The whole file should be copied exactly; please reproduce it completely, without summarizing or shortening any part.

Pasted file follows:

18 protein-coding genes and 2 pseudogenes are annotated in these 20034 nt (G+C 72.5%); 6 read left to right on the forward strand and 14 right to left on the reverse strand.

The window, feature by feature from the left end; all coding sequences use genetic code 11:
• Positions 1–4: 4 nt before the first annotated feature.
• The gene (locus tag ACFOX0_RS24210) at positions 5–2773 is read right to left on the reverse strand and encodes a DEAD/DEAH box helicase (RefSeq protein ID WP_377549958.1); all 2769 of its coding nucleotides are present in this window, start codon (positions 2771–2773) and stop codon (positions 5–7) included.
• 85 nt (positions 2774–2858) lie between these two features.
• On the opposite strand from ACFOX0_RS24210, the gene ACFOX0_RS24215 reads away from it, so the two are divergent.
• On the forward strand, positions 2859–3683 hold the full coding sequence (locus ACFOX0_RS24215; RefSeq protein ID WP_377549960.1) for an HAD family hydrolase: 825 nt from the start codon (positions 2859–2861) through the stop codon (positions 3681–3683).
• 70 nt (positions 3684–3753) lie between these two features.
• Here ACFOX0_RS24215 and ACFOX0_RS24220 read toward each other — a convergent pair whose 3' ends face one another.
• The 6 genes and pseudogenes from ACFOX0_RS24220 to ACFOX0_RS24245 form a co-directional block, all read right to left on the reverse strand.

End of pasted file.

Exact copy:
18 protein-coding genes and 2 pseudogenes are annotated in these 20034 nt (G+C 72.5%); 6 read left to right on the forward strand and 14 right to left on the reverse strand.

The window, feature by feature from the left end; all coding sequences use genetic code 11:
• Positions 1–4: 4 nt before the first annotated feature.
• The gene (locus tag ACFOX0_RS24210) at positions 5–2773 is read right to left on the reverse strand and encodes a DEAD/DEAH box helicase (RefSeq protein ID WP_377549958.1); all 2769 of its coding nucleotides are present in this window, start codon (positions 2771–2773) and stop codon (positions 5–7) included.
• 85 nt (positions 2774–2858) lie between these two features.
• On the opposite strand from ACFOX0_RS24210, the gene ACFOX0_RS24215 reads away from it, so the two are divergent.
• On the forward strand, positions 2859–3683 hold the full coding sequence (locus ACFOX0_RS24215; RefSeq protein ID WP_377549960.1) for an HAD family hydrolase: 825 nt from the start codon (positions 2859–2861) through the stop codon (positions 3681–3683).
• 70 nt (positions 3684–3753) lie between these two features.
• Here ACFOX0_RS24215 and ACFOX0_RS24220 read toward each other — a convergent pair whose 3' ends face one another.
• The 6 genes and pseudogenes from ACFOX0_RS24220 to ACFOX0_RS24245 form a co-directional block, all read right to left on the reverse strand.